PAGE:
It was a Sunday morning in October of 2014. I had woken up earlier than my husband, and decided to use the pregnancy test kit I had bought upon my ob-gyn's advice. My period was delayed, so she said it’d be best to get a test.
Slowly but surely, two pink lines appeared. I was pregnant! I woke my husband up to tell him the good news, and we celebrated by having an impromptu breakfast date. We were so happy to share our happy little secret, just the two, or should I say three, of us.
The beginning of a new life When we got married in December 2013, my husband and I decided to wait a year to have a baby. He was still finishing his fellowship training as a pediatric pulmonologist, while I was busy as a professional singer and recording artist.
After I found out I was pregnant, I was going to continue working, do shows, and TV appearances. Unfortunately, I had a delicate pregnancy and was put on bed rest for the two months of my first and second trimester. By the time my pregnancy was stable, I couldn't do gigs anymore because I was already “showing.” So I just focused on my nail salon business.
Little did I know that those subtle lifestyle changes were just the beginning – the beginning of a whole new life.
Even before I became a mother, I was already a worrywart. Some might may even call me pessimistic, "nega" or "praning" because I would always think of what could go wrong. So you can just imagine how I was during the pregnancy.
I was so scared of what might happen to the baby and was concerned of what will happen to our family in the future. How we will provide for our child? How we will raise him/her in this ever-changing world? There was a whole new level of worries and fears reserved especially for parents. Suddenly, I was more conscious and aware of my own safety and health because there’s this little person who will depend on me to take care of him until he can do it on his own.
It was a good thing my husband is my opposite. He would always allay my fears and worries, remind me that we are a team, and that tell me that help comes when we need it. With his help, these new fears made me braver and stronger. I found myself rising to this challenge, and it was amazing to discover that “a mother’s instinct” is definitely real.
Pushing limits My doctor advised me to give birth via an elective cesarean section (CS) because my son, Kobe, was "LGA" (large for gestational age). I started to prepare myself by researching about CS birth and what to expect after the procedure. I knew that it takes twice as long to physically recover compared to a normal delivery.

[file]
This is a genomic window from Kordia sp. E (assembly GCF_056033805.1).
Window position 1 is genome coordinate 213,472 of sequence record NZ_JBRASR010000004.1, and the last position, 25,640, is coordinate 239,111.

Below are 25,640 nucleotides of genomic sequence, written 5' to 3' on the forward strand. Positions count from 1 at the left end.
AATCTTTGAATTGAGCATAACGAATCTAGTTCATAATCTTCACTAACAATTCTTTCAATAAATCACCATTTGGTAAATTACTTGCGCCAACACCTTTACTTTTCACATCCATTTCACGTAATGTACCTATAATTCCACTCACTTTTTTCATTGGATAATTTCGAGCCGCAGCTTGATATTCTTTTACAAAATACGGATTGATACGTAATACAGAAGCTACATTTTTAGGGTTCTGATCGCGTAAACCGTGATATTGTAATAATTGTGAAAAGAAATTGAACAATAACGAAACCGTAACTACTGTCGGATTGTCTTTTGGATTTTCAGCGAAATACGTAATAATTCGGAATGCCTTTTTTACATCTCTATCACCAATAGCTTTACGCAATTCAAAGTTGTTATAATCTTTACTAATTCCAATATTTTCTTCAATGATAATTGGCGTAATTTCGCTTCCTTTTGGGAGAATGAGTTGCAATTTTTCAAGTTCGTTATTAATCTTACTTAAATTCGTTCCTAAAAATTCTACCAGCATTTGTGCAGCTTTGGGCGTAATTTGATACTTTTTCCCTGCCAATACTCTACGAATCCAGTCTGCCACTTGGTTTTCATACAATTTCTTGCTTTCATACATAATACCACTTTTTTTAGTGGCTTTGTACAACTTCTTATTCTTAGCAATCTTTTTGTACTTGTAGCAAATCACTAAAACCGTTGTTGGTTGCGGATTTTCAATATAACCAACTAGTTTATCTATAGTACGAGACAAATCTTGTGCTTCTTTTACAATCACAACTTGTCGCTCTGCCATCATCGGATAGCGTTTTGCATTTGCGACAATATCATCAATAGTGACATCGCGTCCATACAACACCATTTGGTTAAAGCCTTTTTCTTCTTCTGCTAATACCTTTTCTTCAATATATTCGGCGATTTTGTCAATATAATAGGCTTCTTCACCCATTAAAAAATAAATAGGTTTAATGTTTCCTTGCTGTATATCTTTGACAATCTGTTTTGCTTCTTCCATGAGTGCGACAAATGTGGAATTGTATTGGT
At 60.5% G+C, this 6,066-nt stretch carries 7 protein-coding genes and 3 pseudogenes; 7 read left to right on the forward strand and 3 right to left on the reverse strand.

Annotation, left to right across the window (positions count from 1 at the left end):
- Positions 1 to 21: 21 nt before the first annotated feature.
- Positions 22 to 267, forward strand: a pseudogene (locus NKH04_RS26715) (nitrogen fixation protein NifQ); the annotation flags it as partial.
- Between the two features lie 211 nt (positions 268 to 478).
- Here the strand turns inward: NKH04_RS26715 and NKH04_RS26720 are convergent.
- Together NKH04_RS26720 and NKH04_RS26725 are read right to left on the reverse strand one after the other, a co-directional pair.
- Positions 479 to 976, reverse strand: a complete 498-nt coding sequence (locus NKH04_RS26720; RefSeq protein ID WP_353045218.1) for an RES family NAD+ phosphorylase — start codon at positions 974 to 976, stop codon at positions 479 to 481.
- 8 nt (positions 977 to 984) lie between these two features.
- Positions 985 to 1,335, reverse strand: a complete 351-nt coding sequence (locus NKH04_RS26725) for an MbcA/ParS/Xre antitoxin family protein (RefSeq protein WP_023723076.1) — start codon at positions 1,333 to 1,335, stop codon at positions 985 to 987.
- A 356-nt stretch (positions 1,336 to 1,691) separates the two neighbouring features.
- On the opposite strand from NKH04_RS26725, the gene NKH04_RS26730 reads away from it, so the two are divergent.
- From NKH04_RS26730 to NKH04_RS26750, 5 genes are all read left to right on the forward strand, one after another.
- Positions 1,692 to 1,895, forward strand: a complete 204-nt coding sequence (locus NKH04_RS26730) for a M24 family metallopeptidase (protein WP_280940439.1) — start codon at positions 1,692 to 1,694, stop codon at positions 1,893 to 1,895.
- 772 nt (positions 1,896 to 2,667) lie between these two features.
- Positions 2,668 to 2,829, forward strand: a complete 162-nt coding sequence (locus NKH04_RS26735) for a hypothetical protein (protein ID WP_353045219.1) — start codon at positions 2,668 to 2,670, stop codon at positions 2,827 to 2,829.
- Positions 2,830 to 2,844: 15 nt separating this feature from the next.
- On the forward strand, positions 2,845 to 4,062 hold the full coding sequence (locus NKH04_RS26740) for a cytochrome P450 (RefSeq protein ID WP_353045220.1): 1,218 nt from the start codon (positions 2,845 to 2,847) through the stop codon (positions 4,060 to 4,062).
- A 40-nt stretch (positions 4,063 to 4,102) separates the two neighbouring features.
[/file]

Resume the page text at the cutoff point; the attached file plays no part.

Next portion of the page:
I wasn't prepared, however, for the actual physical pain after the pain medication wears off (24 hours after the CS)! I discovered that I had a low tolerance for pain. It took quite a huge amount of determination and emotional motivation (and extra pain meds) to will my body to be strong and recover quickly so I could take care of my newborn boy.
After we went home from the hospital, I took care of Kobe round the clock. My husband was working, and he would be on nappy duty at night. But I still woke up during the night feedings.I pushed myself to nurse him every two to three hours, enduring the pain each time I would position my body to feed him and each uterine contraction when he would latch and suck.
My concern was during the first week of breastfeeding Kobe. He would fall asleep at my breast only a few seconds after latching, so he lost a lot of weight at that time. It was a good thing I had a handful of breastfeeding "cheerleaders" that helped me through this bump—my husband and a couple of his pedia friends who were also lactation consultants.
Being a mom definitely pushed my physical limits, but it also tested my emotional well-being.
Courage zone When I started singing professionally again (five weeks after I gave birth), I found myself pumping backstage before singing, pumping inside the car while on the road, and even pumping at the airport and on the plane when I first flew out for a gig! There were times when I would go home really late and tired. And instead of resting immediately after getting home, I would nurse Kobe and put him back to sleep.
Last February (the busiest month for singers like me), I got sick from the daily and out-of-town gigs, and instead of resting in between gigs, I would nurse Kobe because he refused to take breast milk from the bottle when he knows I am in the house. I had to wear a mask while breastfeeding and even in bed because he sleeps with us. I would pray every night for physical strength and recovery, so I would not lose my voice because of the lack of sleep and rest.
All these things and more though have made me see how blessed I really am. I am grateful that I was able to go back to work and get gigs again. And I am lucky that singing professionally requires me to be away from my baby only a few hours at most. (I only started accepting out-of-town gigs when Kobe was eight months old.)
Indeed, motherhood has given me a new perspective in life. I became more detached from material things, and I now place more value on relationships.
I guess you could say that becoming a mother helped me to trust more. To fear the unknown less. To step into my “courage zone.” To “let it go,” as Frozen’s Elsa would belt out.
I am no super mom, but I am committed to be the best I can be for my baby. I find myself praying more, praying harder. This gives me strength to face my fears on a daily basis.
To end, let me share this “love note.” I pray that he—and all the kids of my fellow parents out there—will realize one day how they have changed our lives forever... for the better:
Thank you, Kobe, for making me braver and stronger. I always wait for you to wake up in the morning so I that the first thing you see is me gazing at you. I will always be here to take care of you. I love you, my boyboy. --Mommy